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Herkdrvr last won the day on August 11 2011

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  1. Thanks Chida. I hadn't seen the second reference. I'll check it out & update this post.
  2. Thanks Pcola. Our TAP coordinator is, and I'm being kind, not helpful.
  3. I understand High-3 is the average of the highest 36 months of base pay. Turns out replicating that calculation to match DFAS turned out giving me more headache than anticipated. First, I grabbed base pay amounts from the DFAS tables that covered my last 36 months of service: '18, '19, '20, '21. Then, I created a spreadsheet that calculates retired pay as follows: From Date: Date I started receiving a certain base pay To Date: Date that base pay ended (i.e. new calendar year w/NDAA-directed raise). # Days = From - To. [Excel will calculate 10 Sep - 1 Sep as 9 days. Does DFAS include the last day, making it 10?] Time factor = # Days / 365. [Does DFAS use 360 days in a year? Or do they use a 31 day month? Leap years?] Total = Base pay * time factor I made a row using the above columns for each change in base pay. Then, I summed all the totals, divided by 3 years, and multiplied by the retired percentage. Does DFAS prorate per month / year for the 2.5? For instance, 20 years and 3 months would be 50.25%? How about extra days? My calculation ended up close, but not exactly as DFAS calculated. I called DFAS and they are going to send me some paperwork on the calculation, but if there's anyone who already figured out what the actual formula is, I'd be grateful. Otherwise, I'll update once DFAS gives me some insights. EDIT to add: Chida's reference helped me fix the issue. Looks as though DFAS only counts whole months vice days, except in months when you have a pay change, then they go by the day. However, all months must total 30 days. Once you've found your pay base (rounded to the cent) then you apply the retirement multiplier and round down to the nearest dollar. I'm sure the government saves millions a year using this method as all those pennies no doubt would add up. Thanks again Chida.
  4. " As we carry out this departure, we have made it clear to the Taliban: If they attack our personnel or disrupt our operation, the U.S. presence will be swift, and the response will be swift and forceful. We will defend our people with devastating force if necessary." -- POTUS, 16 Aug 21 Holding breath. Nah, never mind. Edit to add: Agree w/CH this may not be the Taliban, but it sure would be nice to see something other than just take it when we get punched.
  5. The AF is good at saying one thing and doing another.
  6. I was in DC for the 2015 event. We managed to grab a spot on the Memorial Bridge (not sure of the construction status today). This avoided the crush of crowd at the Lincoln Memorial itself and wasn't so far away that you couldn't hear the roar of radials. It was May and the temps started to climb as the day went on. I'd definitely figure out a way to carry a small cooler and a lawn chair if possible. I didn't take a camera because I wanted to live the moment through my eyes and not a lens. For me, definitely once in a lifetime and I hope you manage to make it out there.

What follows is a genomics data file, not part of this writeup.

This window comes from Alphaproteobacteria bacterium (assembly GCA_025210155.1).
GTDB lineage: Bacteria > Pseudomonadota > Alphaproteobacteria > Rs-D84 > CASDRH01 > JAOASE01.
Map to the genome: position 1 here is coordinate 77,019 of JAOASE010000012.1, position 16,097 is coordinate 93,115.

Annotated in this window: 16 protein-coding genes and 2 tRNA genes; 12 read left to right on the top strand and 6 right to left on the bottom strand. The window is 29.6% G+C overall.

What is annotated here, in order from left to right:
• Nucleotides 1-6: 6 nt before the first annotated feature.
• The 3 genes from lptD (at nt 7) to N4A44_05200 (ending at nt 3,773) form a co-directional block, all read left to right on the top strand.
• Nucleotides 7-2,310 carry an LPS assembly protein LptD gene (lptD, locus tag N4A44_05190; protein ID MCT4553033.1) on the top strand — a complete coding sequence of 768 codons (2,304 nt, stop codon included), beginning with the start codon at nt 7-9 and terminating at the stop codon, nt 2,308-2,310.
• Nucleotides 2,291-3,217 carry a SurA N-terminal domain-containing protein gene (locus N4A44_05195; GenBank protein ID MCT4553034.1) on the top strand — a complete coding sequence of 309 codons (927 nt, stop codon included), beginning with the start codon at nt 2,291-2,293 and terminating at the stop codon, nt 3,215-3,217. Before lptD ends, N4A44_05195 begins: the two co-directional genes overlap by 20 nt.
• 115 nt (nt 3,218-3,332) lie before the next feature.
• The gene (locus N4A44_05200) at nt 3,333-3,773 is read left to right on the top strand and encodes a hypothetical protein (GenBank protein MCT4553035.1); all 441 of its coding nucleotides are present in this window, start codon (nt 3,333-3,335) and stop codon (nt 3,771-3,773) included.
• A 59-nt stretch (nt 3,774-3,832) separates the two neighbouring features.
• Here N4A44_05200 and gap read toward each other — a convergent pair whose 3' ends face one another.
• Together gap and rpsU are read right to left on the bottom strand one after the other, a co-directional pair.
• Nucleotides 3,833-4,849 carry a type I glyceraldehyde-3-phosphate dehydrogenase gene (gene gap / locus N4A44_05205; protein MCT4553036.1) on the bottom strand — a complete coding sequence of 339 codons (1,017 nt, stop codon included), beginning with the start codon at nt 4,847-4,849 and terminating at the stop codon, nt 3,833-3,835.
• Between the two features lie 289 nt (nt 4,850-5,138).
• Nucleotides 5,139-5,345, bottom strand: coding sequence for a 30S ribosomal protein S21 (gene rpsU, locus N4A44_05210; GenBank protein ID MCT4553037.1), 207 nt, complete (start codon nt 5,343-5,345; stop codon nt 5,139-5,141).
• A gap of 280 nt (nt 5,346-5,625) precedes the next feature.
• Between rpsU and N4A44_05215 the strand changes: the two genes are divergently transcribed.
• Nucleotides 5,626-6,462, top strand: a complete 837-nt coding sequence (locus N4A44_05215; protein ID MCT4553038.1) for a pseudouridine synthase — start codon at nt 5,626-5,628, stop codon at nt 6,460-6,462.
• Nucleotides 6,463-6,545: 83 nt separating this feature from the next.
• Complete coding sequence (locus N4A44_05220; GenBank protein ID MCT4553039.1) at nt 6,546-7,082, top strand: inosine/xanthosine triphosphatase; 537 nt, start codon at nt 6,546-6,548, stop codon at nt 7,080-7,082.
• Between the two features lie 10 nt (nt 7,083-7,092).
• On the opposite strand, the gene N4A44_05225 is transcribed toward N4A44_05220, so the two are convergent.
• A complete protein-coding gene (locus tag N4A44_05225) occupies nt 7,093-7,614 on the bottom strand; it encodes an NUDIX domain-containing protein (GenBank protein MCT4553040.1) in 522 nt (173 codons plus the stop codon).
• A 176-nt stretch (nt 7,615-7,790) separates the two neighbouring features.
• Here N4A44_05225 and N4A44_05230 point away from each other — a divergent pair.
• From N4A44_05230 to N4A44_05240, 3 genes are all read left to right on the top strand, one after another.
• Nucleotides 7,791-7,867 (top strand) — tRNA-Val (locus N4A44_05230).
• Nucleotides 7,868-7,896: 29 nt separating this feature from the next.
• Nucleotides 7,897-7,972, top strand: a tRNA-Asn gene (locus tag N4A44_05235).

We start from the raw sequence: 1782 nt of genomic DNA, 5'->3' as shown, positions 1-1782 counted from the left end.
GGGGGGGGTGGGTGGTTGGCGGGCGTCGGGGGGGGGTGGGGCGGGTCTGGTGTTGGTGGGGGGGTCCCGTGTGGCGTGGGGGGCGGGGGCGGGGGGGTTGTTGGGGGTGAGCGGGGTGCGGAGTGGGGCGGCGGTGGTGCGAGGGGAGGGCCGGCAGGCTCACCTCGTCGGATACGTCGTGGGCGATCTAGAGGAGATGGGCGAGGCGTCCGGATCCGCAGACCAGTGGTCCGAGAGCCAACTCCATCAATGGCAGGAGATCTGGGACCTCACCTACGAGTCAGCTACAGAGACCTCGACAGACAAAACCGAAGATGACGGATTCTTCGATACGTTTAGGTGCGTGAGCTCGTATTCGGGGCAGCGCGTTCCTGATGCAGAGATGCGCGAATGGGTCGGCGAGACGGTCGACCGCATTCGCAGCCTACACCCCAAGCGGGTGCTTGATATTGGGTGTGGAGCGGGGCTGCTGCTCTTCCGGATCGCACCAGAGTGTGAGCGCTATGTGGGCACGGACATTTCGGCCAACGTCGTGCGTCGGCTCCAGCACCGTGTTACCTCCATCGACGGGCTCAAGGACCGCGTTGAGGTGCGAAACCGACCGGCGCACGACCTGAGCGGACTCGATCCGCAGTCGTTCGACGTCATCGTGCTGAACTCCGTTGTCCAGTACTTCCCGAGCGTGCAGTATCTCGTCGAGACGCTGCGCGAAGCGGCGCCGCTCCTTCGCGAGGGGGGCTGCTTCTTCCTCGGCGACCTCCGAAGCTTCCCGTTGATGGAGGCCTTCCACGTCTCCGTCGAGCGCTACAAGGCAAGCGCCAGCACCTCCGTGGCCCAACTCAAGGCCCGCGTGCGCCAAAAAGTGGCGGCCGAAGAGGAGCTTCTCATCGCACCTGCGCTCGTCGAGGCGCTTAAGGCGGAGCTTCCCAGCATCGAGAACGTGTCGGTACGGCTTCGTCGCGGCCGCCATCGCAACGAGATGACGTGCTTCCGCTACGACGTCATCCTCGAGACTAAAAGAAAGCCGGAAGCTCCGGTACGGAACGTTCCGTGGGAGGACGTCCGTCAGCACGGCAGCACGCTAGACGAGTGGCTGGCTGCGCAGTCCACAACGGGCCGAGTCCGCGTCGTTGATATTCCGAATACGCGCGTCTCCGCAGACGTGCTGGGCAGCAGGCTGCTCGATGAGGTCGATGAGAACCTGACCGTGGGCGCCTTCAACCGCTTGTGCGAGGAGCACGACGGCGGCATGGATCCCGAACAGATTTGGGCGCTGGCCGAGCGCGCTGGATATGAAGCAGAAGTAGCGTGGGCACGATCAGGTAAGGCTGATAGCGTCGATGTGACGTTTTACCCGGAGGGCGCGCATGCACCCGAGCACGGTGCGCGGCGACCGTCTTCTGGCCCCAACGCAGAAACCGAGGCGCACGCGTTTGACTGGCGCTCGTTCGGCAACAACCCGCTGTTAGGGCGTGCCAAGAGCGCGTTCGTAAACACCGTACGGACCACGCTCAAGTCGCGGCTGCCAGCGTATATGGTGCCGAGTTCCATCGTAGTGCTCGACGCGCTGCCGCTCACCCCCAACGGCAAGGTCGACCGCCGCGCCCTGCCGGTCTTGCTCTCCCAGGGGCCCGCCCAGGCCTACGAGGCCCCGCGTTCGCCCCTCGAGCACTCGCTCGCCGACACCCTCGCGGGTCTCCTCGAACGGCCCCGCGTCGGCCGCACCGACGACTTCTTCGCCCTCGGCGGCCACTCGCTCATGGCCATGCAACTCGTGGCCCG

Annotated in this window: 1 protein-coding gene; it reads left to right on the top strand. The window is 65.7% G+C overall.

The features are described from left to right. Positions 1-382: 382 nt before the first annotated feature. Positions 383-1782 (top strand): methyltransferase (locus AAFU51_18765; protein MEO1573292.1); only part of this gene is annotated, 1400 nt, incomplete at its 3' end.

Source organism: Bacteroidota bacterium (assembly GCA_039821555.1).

7. Anything is possible but I haven't seen these approved. SecAF is the authority for ADSC waivers. Situations where chances are high: Asking for less than 12 months, ADSC gave you no 'benefit' (i.e. bonus, education benefits), AFSC is overmanned, etc. Situations where chance are slim to zero: Basically the opposite of the above. Generally no ADSC for promotion, although TIG requirements won't usually be waived to retain your grade. PCS ADSC's under 12 months are usually good to go. IDE/SDE tougher. GI Bill, AvB, etc. probably won't happen.
  8. Waivers for time viewed as 'obligated service' are almost never approved. 'Obligated service' comes with GI bill xfer, AvB, SRBs etc. Chances aren't good.
  9. I knew Mike & his family. Took me under his wing as a young pilot & was his neighbor for several years. Absolutely gut-wrenching. If someone finds details on a memorial or fund before I do, please post.
  10. Rancor, To my knowledge the private keys don't add to the CAC and reside only on the systems you utilize. Google Drive can help so you don't need to lug... Herk.
  11. Sounds like the issue isn't your e-mail per se, but rather the private key. Login to AF.mil and search recover CAC certificate. There is a .pdf trifold which describes the process & the PKI recovery website is only accessible from a .mil. Once you have recovered your certificates you will be able to export them to your work computer and/or copy the recovered cert to a CD and then upload it at home, thereby making it available to Windows in addition to your current certs. Then you can access your OWA utilizing the old private key with your new card. Good luck!
  12. The tenets of officership you so properly describe are not (and should not be) discarded because one is wearing a tux.
  13. Thanks Champ! Hopefully I can talk the squadron into buying...
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